Enabling high-fidelity neutron transport simulations on petascale architectures

Dinesh Kaushik, Micheal Smith, Allan Wollaber, Barry Smith, Andrew Siegel, Won Sik Yang

Research output: Chapter in Book/Report/Conference proceedingConference contribution

15 Citations (Scopus)

Abstract

The UNIC code is being developed as part of the DOE's Nuclear Energy Advanced Modeling and Simulation (NEAMS) program. UNIC is an unstructured, deterministic neutron transport code that allows a highly detailed description of a nuclear reactor. The primary goal of our simulation efforts is to reduce the uncertainties and biases in reactor design calculations by progressively replacing existing multilevel averaging (homogenization) techniques with more direct solution methods based on first principles. Since the neutron transport equation is seven dimensional (three in space, two in angle, one in energy, and one in time), these simulations are among the most memory and computationally intensive in all of computational science. In order to model the complex physics of a reactor core, billions of spatial elements, hundreds of angles, and thousands of energy groups are necessary, leading to problem sizes with petascale degrees of freedom. Therefore, these calculations exhaust memory resources on current and even next-generation architectures. In this paper, we present UNIC simulation results for two important representative problems in reactor design and analysis - -PHENIX and ZPR-6. In each case, UNIC shows good weak scalability on up to 163,840 cores of Blue Gene/P (Argonne) and 122,800 cores of XT5 (Oak Ridge). While our current per processor performance is less than ideal, we demonstrate a clear ability to effectively utilize the leadership computing platforms. Over the coming months, we aim to improve the per processor performance while maintaining the high parallel efficiency by employing better algorithms such as spatial p- and h-multigrid preconditioners, optimized matrix-tensor operations, and weighted partitioning for better load balancing. Combining these additional algorithmic improvements with the availability of larger parallel machines should allow us to realize our long-term goal of explicit geometry coupled multiphysics reactor simulations. In the long run, these high-fidelity simulations will be able to replace expensive mockup experiments and reduce the uncertainty in crucial reactor design and operational parameters.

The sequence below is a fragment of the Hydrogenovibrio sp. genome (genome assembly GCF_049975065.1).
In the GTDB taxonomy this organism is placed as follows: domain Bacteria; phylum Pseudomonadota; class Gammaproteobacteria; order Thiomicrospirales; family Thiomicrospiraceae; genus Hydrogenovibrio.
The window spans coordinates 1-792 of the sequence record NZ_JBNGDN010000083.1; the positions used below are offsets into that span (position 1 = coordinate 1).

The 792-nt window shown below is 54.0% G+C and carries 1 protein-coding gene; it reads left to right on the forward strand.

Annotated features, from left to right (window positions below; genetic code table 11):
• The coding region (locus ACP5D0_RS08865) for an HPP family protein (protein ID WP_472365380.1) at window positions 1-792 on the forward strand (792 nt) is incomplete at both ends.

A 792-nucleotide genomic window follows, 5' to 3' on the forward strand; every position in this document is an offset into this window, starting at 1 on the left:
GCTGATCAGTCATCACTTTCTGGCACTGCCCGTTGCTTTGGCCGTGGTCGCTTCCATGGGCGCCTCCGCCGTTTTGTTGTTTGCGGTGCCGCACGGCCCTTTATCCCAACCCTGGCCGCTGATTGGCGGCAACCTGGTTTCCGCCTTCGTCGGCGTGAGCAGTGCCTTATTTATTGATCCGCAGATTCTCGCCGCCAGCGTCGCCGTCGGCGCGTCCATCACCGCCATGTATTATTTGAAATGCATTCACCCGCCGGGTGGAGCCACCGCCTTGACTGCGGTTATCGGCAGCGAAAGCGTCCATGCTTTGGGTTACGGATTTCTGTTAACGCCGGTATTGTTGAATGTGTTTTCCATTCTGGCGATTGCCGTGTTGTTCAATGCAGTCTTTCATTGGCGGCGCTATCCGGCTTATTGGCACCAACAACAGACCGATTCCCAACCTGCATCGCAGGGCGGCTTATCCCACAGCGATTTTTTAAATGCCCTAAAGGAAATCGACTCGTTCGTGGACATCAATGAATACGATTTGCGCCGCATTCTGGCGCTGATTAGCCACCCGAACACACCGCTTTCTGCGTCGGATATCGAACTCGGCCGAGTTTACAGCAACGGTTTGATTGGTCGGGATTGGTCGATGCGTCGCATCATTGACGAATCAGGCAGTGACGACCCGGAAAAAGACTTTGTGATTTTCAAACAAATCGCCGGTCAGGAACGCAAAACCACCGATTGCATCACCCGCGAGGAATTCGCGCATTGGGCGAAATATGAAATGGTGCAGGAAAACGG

Original languageEnglish
Title of host publicationProceedings of the Conference on High Performance Computing Networking, Storage and Analysis, SC '09
DOIs
Publication statusPublished - 2009
Externally publishedYes
EventConference on High Performance Computing Networking, Storage and Analysis, SC '09 - Portland, OR, United States
Duration: 14 Nov 200920 Nov 2009

Other

OtherConference on High Performance Computing Networking, Storage and Analysis, SC '09
CountryUnited States
CityPortland, OR
Period14/11/0920/11/09

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Keywords

  • Discrete ordinates
  • Memory bandwidth
  • Neutron transport
  • Nuclear reactors
  • Parallel scalability

ASJC Scopus subject areas

  • Computer Networks and Communications
  • Computer Science Applications

Cite this

Kaushik, D., Smith, M., Wollaber, A., Smith, B., Siegel, A., & Yang, W. S. (2009). Enabling high-fidelity neutron transport simulations on petascale architectures. In Proceedings of the Conference on High Performance Computing Networking, Storage and Analysis, SC '09 [1654128] https://doi.org/10.1145/1654059.1654128